Blue Sapphire Education

Posted by Kayla Bray on 17th Nov 2022

Blue Sapphire Education

Sapphire Overview

Sapphires are among the most frequently used gemstones in fine jewelry - next to diamonds! We are going to break down what makes up a sapphires, and all the differences between a diamond below!

What is a Sapphire?

The official birthstone of September, a sapphire is a mineral comprised of aluminum and oxygen formed within the Earth's crust under high pressure. They are mined in alluvial deposits around the world, but the prettiest and most valuable sapphires are most commonly found in countries like Sri Lanka, Thailand, Cambodia & Myanmar. Corundum, the scientific name for Sapphires, is rated 9 on the Mohs' Scale of Hardness, just one notch below diamonds which are rated 10 in hardness on the same scale.

What Determines Its Color?

Trace elements of atomic particles like chromium or iron can cause the corundum to appear in different colors. The formation of corundum with chromium and iron as neighboring deposits is what gives corundum its red color - or what you're likely familiar with as a Ruby. That's right, a Ruby is actually a red colored sapphires! Elements such as iron and titanium cause the mineral to have a blue color!The more trace elements within the mineral, the richer the color. Below is a table of common sapphire colors as well as the specific atomic elements which influence the color.

PRO TIP: Go with your personal preference on color of a sapphire as "popular" colors like Ruby (red corundum) are more expensive and not worth extra if you don't like the color as much!

How Is It Graded?


You may be familiar with the 4 C's of diamonds, but wondering what's the grading system, for a sapphire? The color of a sapphire is measured by its hue, saturation and tone (vivid, strong, medium, slight) which refer to the richness and shade of color if a sapphire.

PRO TIP: Look for semi transparency within the stone which can allow light to flow through and color to illuminate.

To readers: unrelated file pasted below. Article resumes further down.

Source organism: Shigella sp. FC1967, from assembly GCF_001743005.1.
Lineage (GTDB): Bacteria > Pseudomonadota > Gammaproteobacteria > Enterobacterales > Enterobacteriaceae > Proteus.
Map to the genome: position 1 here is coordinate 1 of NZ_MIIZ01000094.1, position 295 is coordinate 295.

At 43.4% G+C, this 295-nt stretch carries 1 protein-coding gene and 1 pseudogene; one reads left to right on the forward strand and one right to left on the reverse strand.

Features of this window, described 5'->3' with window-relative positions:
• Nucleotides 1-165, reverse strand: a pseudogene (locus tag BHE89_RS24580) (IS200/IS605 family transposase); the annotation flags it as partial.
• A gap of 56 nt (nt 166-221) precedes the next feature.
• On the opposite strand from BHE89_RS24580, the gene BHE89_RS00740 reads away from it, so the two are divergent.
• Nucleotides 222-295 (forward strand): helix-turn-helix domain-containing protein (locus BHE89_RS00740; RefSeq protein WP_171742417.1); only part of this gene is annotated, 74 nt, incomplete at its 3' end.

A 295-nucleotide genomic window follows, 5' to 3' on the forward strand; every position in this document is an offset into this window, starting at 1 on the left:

Similar to diamonds, Sapphires are also graded by how they are cut from the raw mineral deposit. Sapphires can be hand cut (most valuable) or machine cut (more affordable).


Just like a diamond, gemstone's such as corundum entrap pieces of the Earth's mantle and sentiments within its formation. Although clarity is not as important in corundum, it does play a factor in selection.

PRO TIP: Unlike diamonds, inclusions are less visible in a colored stone, don't shop for the vanity of a high clarity stone if inclusions aren't visible and won't detract from daily wear.


Sapphires, unlike diamonds, are commonly treated in order to maximize the color or clarity. The most common treatment type is Heat Treatment, which uses heat to permanently enhance or lighten the color of the corundum. There are also treatments such as fracture filling which infuses a cobalt rich form of glass into cracks of a lower quality gemstone to improve its overall look, but this is not a permanent treatment.

PRO TIP: Treatments like fracture filled corundum can cause many issues when cleaning, as heat used during cleaning can cause the treatments to loosen.

Our Selection of Blue Sapphires

The My Trio Rings Sapphire Collection is comprised of round, pear and emerald shaped sapphires set in white, yellow or rose gold. Our sapphires are heat treated, ensuring a high level of quality through normal wear and maintenance. Our designers recommend blue-blueish green hues which balance rich tones with an affordable price for couples on a conscious budget!

How Is A Blue Sapphire Valued?

Ruby (red) and blue sapphires are the most sought-after varieties and are therefore considered more valuable and therefore more expensive. Secondary to color is location from which it as sourced, as some regions are known to produce lesser but finer quality sapphires. Stones can be naturally formed or treated to lighten or intensify their color and this will impact the end value of the stone. This combined with the fact that synthetic gemstone variations have been available long before the modern-day synthetic diamond rush, it's important to affirm the gemstone is of natural origin before purchase.